The Cost of Gender Bias in the Workplace

Written By Ariadna D. Peretz, Consultant, FleishmanHillard Hong Kong

We often celebrate Women’s Day by sharing quotes of the inspirational women of today – Sheryl Sandberg, Marissa Mayer, Beyoncé. But before these women came onto the scene and dropped jaws with their abilities to juggle anything and everything, we had Heidi Roizen. She showed us something less glamorous than the above women but jaw dropping nonetheless. Heidi Roizen showed us that men and, surprisingly, women prefer women who are not successful. While we may hold female celebrities in high esteem, in reality we tend to penalize women when they shine.

Heidi Roizen is one of the most successful venture capitalists in Silicon Valley. She is also one of the best networked individuals. She not only widens and strengthens her own network but also graciously connects her contacts with each other if she thinks there could be some kind of synergy.

In 2003, Columbia Business School professor Frank Flynn and New York University professor Cameron Anderson published a seminal piece of research proving that “success and likability are positively correlated for men and negatively correlated for women”  therefore showing that women  –  just as equally as men – have misperceptions about which gender ought to play which role.

The experiment was in the form of Heidi’s biography, which was distributed to a class of MBA candidates. Half of the biographies used Heidi’s name while the other half of the class had the same document but Heidi’s name was changed to Howard.

Both female and male students rated Heidi as highly competent and just as effective as Howard. Yet Howard was considered caring and generous while Heidi was labelled unlikeable and selfish. No one wanted to hire or work with her. Heidi’s actions were considered aggressive and selfish whereas Howard’s actions were considered a boon.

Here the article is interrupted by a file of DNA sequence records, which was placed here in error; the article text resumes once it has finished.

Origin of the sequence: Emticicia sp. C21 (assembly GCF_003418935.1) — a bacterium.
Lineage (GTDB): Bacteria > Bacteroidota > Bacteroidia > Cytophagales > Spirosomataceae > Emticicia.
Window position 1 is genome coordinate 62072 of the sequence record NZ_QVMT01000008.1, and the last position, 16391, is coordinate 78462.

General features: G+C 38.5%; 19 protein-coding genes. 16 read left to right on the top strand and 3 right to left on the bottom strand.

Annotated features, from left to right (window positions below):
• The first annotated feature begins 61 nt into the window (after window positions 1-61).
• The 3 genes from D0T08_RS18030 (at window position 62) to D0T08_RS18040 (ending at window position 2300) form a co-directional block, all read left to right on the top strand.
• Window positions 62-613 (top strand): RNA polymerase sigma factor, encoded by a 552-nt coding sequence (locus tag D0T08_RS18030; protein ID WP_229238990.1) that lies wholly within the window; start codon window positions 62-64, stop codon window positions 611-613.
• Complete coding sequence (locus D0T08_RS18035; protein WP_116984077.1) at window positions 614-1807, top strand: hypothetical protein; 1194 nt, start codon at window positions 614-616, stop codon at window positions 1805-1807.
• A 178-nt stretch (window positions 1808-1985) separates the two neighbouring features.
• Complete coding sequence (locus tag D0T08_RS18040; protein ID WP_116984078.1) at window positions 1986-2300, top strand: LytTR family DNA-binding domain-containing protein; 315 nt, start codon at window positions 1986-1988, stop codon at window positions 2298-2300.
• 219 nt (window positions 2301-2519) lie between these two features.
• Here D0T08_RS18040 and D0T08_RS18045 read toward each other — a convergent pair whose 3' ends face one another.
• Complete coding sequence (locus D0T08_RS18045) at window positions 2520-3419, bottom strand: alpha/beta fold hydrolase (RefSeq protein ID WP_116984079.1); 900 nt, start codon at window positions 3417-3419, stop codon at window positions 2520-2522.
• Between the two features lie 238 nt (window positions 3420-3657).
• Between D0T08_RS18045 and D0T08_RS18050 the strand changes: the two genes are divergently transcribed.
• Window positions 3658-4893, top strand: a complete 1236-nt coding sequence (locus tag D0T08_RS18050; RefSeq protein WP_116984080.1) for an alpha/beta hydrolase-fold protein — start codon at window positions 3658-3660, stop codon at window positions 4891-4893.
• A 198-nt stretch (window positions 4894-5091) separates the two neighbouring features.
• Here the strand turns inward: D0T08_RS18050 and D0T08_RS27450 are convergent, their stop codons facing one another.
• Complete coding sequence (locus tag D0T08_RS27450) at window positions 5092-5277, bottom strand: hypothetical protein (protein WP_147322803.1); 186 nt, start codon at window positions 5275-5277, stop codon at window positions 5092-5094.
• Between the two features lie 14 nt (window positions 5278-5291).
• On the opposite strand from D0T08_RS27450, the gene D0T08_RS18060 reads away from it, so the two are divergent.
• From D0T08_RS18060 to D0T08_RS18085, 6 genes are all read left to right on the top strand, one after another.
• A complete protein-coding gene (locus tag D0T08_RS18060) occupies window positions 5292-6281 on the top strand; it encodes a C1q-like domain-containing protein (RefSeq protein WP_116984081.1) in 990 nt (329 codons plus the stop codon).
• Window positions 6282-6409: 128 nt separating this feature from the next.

Communications is the basis of all interactions in society and we are the gatekeepers. As PR professionals our role is to make a difference via communications – be it solving a problem or creating new opportunities. As such, it is critical that we remain vigilant in our own work and question if we are reinforcing stereotypes or helping those we serve to overcome them. Are we using sexist language? Have we incorporated gender bias in our key messaging? Are men dominating the conversation or the visual imagery? How are we portraying women?

This is not only important for our clients but for ourselves. The communications profession is dominated by women – they make up 63% of public relations professionals and 59% of all PR managers.[1] Like most industries, the proportion decreases the higher up the corporate ladder; however, we are fortunate to be working at FleishmanHillard. Women make up 40% of the Executive Management team, including general counsel and chief marketing, talent and information officers. As such, FH has been a permanent fixture in the National Association Female Executives’ yearly survey since entering the ranking in 2010.

Ten years after the original experiment, an American news show repeated the Heidi/Howard experiment with a group of New York University’s business school students. This time, the students rated Heidi more likeable than Howard, and students stated they would prefer working for her over him.  However, she was still considered less trustworthy than her male counterpart.

While not a perfect 180°, this is still encouraging news. It means people are not defaulting to gender stereotypes and the competencies of men and women are appreciated on practically the same scale. Heidi’s strengths are now almost equal to Howard’s strengths, and that means we are making progress and closing the gender gap.

But we still have some work to do if we want to slam the gender gap shut. It’s easy to put the onus on the government or corporations, but it’s hard to look at ourselves on an individual basis and acknowledge we engender misperceived gender-specific roles.

I think this is especially important for women, but of course men need to cast a critical eye on themselves too. Do we assume women should do the admin work? Do we expect the men to make decisions? Do we overlook women’s input and then attribute the winning idea to the man? Are we making it possible for women to juggle several roles; namely be executives at work and mothers at home? These are important questions to ask ourselves and each other. On this Women’s Day and next Women’s Day, and all the days in between, may we fight our gender bias and create a society in which women are not penalized for being jaw-dropping inspirations.

[1] The Atlantic: Why are there so many women in PR? (Aug 2014)